Sunday, August 17, 2014

The Bremen Town Musicians

                The Bremen Town Musicians

There was once an ass whose master had made him carry sacks to the mill for many a long year, but whose
strength began at last to fail, so that each day as it came found him less capable of work. Then his master
began to think of turning him out, but the ass, guessing that something was in the wind that boded him no good
, ran away, taking the road to Bremen; for there he thought he might get an engagement as town musician. When
 he had gone a little way he found a hound lying by the side of the road panting, as if he had run a long way.
 "Now, Holdfast, what are you so out of breath about?" said the ass. "Oh dear!" said the dog, "now I am old,
I get weaker every day, and can do no good in the hunt, so, as my master was going to have me killed, I have
made my escape; but now, how am I to gain a living?" - "I will tell you what," said the ass, "I am going to
Bremen to become town musician. You may as well go with me, and take up music too. I can play the lute, and
you can beat the drum." And the dog consented, and they walked on together. It was not long before they came
to a cat sitting in the road, looking as dismal as three wet days. "Now then, what is the matter with you,
old shaver?" said the ass. "I should like to know who would be cheerful when his neck is in danger," answered
the cat. "Now that I am old my teeth are getting blunt, and I would rather sit by the oven and purr than run
about after mice, and my mistress wanted to drown me; so I took myself off; but good advice is scarce, and
I do not know what is to become of me." - "Go with us to Bremen," said the ass, "and become town musician.
You understand serenading." The cat thought well of the idea, and went with them accordingly. After that the
three travellers passed by a yard, and a cock was perched on the gate crowing with all his might. "Your cries
are enough to pierce bone and marrow," said the ass; "what is the matter?" - "I have foretold good weather for
 Lady-day, so that all the shirts may be washed and dried; and now on Sunday morning company is coming, and
the mistress has told the cook that I must be made into soup, and this evening my neck is to be wrung, so that
 I am crowing with all my might while I can." - "You had much better go with us, Chanticleer," said the ass.
"We are going to Bremen. At any rate that will be better than dying. You have a powerful voice, and when we
are all performing together it will have a very good effect." So the cock consented, and they went on all four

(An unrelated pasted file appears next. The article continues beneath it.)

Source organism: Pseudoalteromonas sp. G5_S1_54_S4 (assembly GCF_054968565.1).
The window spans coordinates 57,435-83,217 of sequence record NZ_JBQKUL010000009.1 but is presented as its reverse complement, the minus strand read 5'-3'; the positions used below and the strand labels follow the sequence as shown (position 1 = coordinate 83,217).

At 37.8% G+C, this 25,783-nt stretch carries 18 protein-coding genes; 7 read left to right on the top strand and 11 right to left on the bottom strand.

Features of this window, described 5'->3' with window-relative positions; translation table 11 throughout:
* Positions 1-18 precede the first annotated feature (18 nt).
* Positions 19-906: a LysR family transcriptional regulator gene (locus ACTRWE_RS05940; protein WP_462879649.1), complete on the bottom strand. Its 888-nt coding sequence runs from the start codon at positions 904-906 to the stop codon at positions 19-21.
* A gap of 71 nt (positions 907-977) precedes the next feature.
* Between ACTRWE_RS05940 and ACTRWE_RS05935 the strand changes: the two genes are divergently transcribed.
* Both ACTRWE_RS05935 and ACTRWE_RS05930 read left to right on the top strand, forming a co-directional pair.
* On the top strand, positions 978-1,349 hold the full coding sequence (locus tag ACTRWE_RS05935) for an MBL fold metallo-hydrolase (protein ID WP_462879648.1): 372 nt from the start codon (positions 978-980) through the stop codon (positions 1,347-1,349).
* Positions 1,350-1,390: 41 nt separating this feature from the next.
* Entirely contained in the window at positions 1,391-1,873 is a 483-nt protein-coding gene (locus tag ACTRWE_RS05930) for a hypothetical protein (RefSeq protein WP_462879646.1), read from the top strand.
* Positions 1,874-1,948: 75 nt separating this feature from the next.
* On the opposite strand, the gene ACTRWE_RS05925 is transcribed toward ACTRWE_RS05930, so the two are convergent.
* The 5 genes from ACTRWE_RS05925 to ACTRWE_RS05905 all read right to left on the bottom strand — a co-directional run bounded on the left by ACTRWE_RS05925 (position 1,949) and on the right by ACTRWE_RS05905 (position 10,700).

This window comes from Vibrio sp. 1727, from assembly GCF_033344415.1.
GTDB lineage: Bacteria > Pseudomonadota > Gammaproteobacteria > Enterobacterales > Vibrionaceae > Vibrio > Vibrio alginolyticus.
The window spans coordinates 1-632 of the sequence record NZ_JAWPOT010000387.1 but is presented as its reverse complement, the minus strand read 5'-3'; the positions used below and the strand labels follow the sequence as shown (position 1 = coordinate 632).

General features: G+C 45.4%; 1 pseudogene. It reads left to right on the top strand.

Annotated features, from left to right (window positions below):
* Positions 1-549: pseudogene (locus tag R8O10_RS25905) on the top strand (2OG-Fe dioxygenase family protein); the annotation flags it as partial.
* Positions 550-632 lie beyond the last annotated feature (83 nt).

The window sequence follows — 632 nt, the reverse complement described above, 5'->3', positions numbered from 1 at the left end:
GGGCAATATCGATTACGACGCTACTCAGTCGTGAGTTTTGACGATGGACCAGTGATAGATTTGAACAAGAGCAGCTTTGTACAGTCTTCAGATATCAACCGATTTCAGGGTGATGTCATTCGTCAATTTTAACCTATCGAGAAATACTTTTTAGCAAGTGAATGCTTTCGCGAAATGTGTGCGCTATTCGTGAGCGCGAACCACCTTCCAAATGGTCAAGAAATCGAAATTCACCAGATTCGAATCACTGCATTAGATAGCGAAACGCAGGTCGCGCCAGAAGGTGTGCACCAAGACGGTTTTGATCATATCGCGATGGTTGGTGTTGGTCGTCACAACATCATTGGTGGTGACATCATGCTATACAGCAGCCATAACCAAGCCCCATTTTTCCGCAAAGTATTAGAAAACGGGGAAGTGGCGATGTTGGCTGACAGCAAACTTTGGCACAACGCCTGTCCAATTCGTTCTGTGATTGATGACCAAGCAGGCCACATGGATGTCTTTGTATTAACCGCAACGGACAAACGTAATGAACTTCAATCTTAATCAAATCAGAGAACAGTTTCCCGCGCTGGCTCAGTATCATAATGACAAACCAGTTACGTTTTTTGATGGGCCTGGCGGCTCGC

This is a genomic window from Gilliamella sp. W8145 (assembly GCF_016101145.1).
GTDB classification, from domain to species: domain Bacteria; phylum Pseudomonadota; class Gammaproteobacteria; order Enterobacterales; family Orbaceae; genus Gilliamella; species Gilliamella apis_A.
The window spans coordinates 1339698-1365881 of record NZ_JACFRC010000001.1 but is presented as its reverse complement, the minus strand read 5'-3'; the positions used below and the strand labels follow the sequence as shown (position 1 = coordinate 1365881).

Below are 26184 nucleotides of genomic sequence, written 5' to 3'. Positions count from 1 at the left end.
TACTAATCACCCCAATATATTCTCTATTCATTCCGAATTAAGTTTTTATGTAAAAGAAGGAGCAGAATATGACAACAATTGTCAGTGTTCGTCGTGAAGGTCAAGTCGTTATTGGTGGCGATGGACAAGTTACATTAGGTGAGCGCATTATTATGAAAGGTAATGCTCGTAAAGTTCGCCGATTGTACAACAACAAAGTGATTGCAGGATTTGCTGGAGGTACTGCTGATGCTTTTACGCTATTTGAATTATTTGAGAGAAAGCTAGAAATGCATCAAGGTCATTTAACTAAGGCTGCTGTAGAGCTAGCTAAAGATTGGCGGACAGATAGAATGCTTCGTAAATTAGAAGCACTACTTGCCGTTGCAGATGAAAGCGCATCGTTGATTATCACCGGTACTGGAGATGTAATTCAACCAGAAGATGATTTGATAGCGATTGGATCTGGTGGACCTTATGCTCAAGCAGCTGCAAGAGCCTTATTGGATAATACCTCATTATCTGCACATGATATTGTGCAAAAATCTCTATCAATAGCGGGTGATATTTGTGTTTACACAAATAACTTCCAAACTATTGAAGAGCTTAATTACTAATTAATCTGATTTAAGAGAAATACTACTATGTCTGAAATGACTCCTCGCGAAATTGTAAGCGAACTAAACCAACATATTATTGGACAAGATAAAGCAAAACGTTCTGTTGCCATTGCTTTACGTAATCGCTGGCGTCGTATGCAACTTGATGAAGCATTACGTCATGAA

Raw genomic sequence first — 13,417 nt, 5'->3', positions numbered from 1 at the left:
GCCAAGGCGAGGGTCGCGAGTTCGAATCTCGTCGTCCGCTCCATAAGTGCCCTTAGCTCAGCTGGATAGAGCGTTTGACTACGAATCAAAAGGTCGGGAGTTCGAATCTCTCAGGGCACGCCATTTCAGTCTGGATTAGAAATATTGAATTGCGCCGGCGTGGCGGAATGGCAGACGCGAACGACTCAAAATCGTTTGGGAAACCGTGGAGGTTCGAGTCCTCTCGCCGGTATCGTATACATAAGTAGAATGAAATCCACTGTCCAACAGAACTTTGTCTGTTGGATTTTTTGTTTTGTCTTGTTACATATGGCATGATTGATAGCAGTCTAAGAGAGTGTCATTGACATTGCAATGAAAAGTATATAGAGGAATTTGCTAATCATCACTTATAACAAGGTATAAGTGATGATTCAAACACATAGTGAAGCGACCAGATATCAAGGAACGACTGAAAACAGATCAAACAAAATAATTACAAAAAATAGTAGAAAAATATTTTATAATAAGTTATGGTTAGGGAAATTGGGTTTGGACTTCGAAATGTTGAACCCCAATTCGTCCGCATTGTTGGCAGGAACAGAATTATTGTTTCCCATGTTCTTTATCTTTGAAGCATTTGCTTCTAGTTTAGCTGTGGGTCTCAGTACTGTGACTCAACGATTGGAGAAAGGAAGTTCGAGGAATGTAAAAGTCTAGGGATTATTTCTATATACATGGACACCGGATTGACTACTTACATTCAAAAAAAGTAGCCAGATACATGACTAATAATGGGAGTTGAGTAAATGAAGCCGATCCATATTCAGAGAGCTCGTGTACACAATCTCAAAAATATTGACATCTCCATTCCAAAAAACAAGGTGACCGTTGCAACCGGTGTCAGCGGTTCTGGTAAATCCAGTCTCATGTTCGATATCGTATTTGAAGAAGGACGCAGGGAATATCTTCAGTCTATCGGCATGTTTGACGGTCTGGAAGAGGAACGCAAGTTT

together.But Bremen was too far off to be reached in one day, and towards evening they came to a wood, where
they determined to pass the night. The ass and the dog lay down under a large tree; the cat got up among the
branches, and the cock flew up to the top, as that was the safest place for him. Before he went to sleep he
looked all round him to the four points of the compass, and perceived in the distance a little light shining,
and he called out to his companions that there must be a house not far off, as he could see a light, so the
ass said, "We had better get up and go there, for these are uncomfortable quarters." The dog began to fancy a
few bones, not quite bare, would do him good. And they all set off in the direction of the light, and it grew
larger and brighter, until at last it led them to a robber's house, all lighted up. The ass. being the biggest,
 went up to the window, and looked in. "Well, what do you see?" asked the dog. "What do I see?" answered the
ass; "here is a table set out with splendid eatables and drinkables, and robbers sitting at it and making
themselves very comfortable." - "That would just suit us," said the cock. "Yes, indeed, I wish we were there,"
 said the ass. Then they consulted together how it should be managed so as to get the robbers out of the house
, and at last they hit on a plan. The ass was to place his forefeet on the window-sill, the dog was to get on
the ass's back, the cat on the top of the dog, and lastly the cock was to fly up and perch on the cat's head.
 When that was done, at a given signal they all began to perform their music. The ass brayed, the dog barked,
the cat mewed, and the cock crowed; then they burst through into the room, breaking all the panes of glass.
The robbers fled at the dreadful sound; they thought it was some goblin, and fled to the wood in the utmost
terror. Then the four companions sat down to table, made free with the remains of the meal, and feasted as if
they had been hungry for a month.And when they had finished they put out the lights, and each sought out a
sleeping-place to suit his nature and habits. The ass laid himself down outside on the dunghill, the dog
behind the door, the cat on the hearth by the warm ashes, and the cock settled himself in the cockloft, and as
 they were all tired with their long journey they soon fell fast asleep. When midnight drew near, and the
robbers from afar saw that no light was burning, and that everything appeared quiet, their captain said to
them that he thought that they had run away without reason, telling one of them to go and reconnoitre. So one
of them went, and found everything quite quiet; he went into the kitchen to strike a light, and taking the
glowing fiery eyes of the cat for burning coals, he held a match to them in order to kindle it. But the cat,
not seeing the joke, flew into his face, spitting and scratching. Then he cried out in terror, and ran to get
out at the back door, but the dog, who was lying there, ran at him and bit his leg; and as he was rushing
through the yard by the dunghill the ass struck out and gave him a great kick with his hind foot; and the